I’m still in the middle of my holiday weekend salute to the early years of the most fiscally successful movie studio for the last two years running, back when Warners was known for films which explored the grimy underside of society in highly entertaining ways. First, a pre-code muckraking classic directed by Mervyn LeRoy, produced by Hal Wallis, and starring Paul Muni — the first method actor to become a real superstar and therefore the creative descendant of Marlon Brando and Montgomery Clift who together set the mold for probably most of the film stars of the last forty or fifty years or so, to some extent or another.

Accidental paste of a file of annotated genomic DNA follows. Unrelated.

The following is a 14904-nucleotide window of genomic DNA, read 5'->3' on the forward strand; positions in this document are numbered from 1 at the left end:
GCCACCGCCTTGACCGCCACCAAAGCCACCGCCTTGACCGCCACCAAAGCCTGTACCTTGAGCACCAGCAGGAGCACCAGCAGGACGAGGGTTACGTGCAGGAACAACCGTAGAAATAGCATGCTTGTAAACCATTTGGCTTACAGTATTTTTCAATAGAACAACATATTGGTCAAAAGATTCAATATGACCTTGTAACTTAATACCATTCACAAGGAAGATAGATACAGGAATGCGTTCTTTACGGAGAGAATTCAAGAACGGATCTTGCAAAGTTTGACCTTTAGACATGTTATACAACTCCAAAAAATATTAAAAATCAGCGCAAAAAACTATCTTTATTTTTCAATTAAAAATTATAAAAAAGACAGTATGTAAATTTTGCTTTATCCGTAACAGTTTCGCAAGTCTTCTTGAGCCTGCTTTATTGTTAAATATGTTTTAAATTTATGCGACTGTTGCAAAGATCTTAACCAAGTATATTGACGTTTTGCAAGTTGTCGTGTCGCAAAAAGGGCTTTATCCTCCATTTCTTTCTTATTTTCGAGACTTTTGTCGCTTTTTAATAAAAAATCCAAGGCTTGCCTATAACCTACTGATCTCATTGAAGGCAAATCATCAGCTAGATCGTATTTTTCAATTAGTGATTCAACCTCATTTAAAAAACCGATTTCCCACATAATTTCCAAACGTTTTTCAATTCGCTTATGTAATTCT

And here’s is maybe my favorite gangster movie of all time not involving the Corleone clan. Raoul Walsh’s hugely enjoyable “The Roaring Twenties” from 1939. The hype about that year isn’t so far wrong.